Why Beating Leeds Is About More Than Just Football



This Saturday Huddersfield Town will host the Championship leaders and arguably the best side in this division. Under usual circumstances, I would resign myself to defeat and just hope for a good performance - especially so in the wake of Town’s most recent result.


This time it’s different though. It isn’t just any old table-topping team coming to the John Smith’s Stadium, it’s our bitter rivals, Leeds United. I have been asked a few times this week by friends who support other teams, why I care so much about our game against Leeds United.


Invariably, my answer is rambling and complicated and leaves the person who asked it looking more confused than they were at the beginning. So, in a bid to get the previously poorly articulated gripes off my chest, join me as I lay out the reasons why beating Leeds means much more than just three points.



Firstly...I Never Hated Leeds


I first got into football when I was seven after watching Arsenal play someone (I think it was Shaktar Donetsk) on TV. Before that point, I’d never really taken an interest in the game as no-one in my family really had a deep, burning passion for football.


Because of that, for the following seven years I was an avid armchair Arsenal fan, cheering the Gunners on as Sylvain Wiltord sealed the title at Old Trafford and watching on in awe as the Invincibles swept aside all that lay in front of them.


Then, at the age of fourteen, I was invited down to the McAlpine by a neighbour to watch Town beat Scunthorpe United 3-2. From the very moment that John McAliskey’s winning goal hit the back of the net, I was hooked.


Over the next year or so I slowly replaced the Arsenal tops in my wardrobe with the blue & white stripes of Town shirts. I loved every single thing about Town at that point, but something I never fully understood was the hatred of Leeds.


Frank, my neighbour had, of course, told me about ‘Lids’ as he called them, and warned me that they were a horrible bunch. Personally, though, I had always quite liked them. Apart from one painful evening at Highbury, they had always been willing lambs to the slaughter when it came to my previous love, Arsenal.


In fact, I was sad when they were relegated. I felt sorry for them and looked forward to seeing them in the Premier League again. I held this opinion for quite some time, and even let out a cheer when Jermaine Beckford scored the winner for them at Old Trafford in the FA Cup.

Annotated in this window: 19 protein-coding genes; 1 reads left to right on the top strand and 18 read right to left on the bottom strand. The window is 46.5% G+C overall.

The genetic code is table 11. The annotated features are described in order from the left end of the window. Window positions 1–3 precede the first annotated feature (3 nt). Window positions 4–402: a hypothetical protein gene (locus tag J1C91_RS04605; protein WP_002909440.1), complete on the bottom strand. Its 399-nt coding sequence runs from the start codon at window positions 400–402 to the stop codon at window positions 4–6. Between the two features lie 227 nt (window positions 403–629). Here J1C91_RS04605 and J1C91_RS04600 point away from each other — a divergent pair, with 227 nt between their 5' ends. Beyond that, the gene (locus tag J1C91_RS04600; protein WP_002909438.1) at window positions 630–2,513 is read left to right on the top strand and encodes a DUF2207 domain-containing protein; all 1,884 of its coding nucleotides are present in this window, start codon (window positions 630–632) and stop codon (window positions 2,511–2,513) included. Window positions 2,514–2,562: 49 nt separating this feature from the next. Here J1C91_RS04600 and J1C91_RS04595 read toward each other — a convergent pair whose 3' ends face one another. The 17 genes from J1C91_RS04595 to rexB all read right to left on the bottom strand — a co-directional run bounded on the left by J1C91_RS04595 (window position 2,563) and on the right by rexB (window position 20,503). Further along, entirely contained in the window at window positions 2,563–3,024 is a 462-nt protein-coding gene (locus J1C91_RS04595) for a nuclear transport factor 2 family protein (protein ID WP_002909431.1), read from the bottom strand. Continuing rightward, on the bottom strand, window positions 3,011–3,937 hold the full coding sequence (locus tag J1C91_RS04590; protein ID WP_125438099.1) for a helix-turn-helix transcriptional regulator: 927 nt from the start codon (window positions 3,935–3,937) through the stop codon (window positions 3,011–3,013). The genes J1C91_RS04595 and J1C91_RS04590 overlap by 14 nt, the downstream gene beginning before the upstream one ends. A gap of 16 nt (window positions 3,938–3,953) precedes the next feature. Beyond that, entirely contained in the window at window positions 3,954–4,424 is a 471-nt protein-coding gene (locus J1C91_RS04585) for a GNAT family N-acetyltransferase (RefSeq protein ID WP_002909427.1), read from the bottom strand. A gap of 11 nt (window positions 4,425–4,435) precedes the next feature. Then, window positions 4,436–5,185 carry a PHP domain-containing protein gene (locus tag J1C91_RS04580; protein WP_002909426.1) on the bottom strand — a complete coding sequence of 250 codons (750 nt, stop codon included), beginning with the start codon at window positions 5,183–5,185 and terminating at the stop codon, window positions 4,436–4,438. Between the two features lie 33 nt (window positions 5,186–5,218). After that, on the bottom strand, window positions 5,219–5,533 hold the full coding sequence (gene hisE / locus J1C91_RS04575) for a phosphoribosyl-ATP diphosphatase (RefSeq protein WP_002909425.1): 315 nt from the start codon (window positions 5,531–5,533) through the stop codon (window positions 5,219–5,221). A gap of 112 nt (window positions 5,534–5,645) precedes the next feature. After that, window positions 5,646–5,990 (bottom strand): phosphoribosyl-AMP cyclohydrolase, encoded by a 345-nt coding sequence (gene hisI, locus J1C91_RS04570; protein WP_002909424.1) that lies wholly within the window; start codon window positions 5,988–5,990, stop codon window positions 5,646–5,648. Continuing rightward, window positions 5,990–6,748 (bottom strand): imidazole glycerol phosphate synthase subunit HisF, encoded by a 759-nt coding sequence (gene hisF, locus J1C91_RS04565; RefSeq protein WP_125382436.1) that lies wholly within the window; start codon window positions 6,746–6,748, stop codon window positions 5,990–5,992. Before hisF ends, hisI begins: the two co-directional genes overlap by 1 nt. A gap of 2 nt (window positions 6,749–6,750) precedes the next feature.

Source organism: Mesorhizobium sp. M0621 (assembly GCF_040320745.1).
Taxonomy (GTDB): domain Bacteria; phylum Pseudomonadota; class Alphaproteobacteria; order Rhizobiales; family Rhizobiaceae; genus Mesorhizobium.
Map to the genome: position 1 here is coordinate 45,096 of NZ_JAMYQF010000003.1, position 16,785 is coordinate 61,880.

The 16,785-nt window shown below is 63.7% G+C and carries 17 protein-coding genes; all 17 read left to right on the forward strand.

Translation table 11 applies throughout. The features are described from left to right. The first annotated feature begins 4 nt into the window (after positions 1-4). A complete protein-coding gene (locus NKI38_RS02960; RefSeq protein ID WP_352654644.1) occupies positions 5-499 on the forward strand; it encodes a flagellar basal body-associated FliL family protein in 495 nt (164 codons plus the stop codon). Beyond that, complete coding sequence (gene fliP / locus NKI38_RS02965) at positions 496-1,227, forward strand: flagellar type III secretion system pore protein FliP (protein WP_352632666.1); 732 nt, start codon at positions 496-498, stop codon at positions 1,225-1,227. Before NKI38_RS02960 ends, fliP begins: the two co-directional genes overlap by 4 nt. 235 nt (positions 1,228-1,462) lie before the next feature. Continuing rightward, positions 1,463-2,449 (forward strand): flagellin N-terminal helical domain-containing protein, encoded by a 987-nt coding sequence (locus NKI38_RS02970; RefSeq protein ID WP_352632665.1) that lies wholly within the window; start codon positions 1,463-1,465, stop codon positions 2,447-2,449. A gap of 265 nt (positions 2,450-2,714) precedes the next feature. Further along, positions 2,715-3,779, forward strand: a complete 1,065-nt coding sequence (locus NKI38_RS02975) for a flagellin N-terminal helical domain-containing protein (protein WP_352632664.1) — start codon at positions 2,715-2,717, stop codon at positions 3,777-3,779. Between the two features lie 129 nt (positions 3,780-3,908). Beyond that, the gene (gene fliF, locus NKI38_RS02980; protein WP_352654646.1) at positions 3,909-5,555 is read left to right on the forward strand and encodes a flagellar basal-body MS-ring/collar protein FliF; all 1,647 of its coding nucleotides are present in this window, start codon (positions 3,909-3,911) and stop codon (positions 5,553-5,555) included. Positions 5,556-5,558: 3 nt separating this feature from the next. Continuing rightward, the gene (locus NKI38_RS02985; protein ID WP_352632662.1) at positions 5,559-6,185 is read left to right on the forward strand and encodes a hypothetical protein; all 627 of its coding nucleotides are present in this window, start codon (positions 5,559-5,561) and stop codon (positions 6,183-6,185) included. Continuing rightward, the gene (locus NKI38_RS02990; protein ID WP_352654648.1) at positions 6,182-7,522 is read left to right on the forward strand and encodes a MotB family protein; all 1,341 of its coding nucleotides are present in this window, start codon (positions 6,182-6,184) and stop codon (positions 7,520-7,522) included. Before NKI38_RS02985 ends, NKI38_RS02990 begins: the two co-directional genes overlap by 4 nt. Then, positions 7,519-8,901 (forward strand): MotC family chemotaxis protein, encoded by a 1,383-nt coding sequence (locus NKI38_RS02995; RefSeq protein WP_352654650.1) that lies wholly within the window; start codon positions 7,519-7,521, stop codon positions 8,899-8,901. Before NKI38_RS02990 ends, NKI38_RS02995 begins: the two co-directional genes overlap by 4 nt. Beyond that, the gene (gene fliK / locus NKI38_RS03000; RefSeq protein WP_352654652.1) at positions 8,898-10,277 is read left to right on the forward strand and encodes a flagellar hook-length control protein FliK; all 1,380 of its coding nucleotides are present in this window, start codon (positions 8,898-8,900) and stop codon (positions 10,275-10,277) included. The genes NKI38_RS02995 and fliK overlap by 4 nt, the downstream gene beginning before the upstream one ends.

Hating Leeds was something old people did and I wasn’t going to get drawn into all of that. Oldham and Peterborough were the teams I truly hated, and no-one could convince me that Leeds were worse than those two…



(Peterborough fans...eurgh.)


Slowly It Changed


The first time I began to realise that Leeds were a bit scummy was when I met my mate at the cinema before we played them in, perhaps 2008 or 2009. My friend, who was red-faced and out of breath went on to tell me how he had been chased through Town by a group of Leeds fans.


Bastards,” I thought, but it could happen with any set of fans I supposed. At that point, I still vividly recalled a group of Oldham fans clambering over one another to get off their coach and ‘have a chat’ with my mate who had simply reminded them of the score as they sat in traffic.


I can’t quite recall if it was the same game, but after watching Town beat Leeds 1-0 courtesy of a Nathan Clarke goal, I and another friend walked past St. Andrews car park back up into Town.


The Leeds fans were all penned in by a line of police over by their coaches and were stood growling and posturing at the Town fans that walked by. My friend, emboldened by the police protection put the index finger of his left hand up and made a zero shape with his other hand.


Hilarious banter, I’m sure you’ll agree. Unfortunately, one Stone Island clad Leeds fan didn’t quite see the funny side. To show the true extent of his displeasure he strained every fibre of his being to summon the biggest greeny the world had ever seen and project it right at my friends face.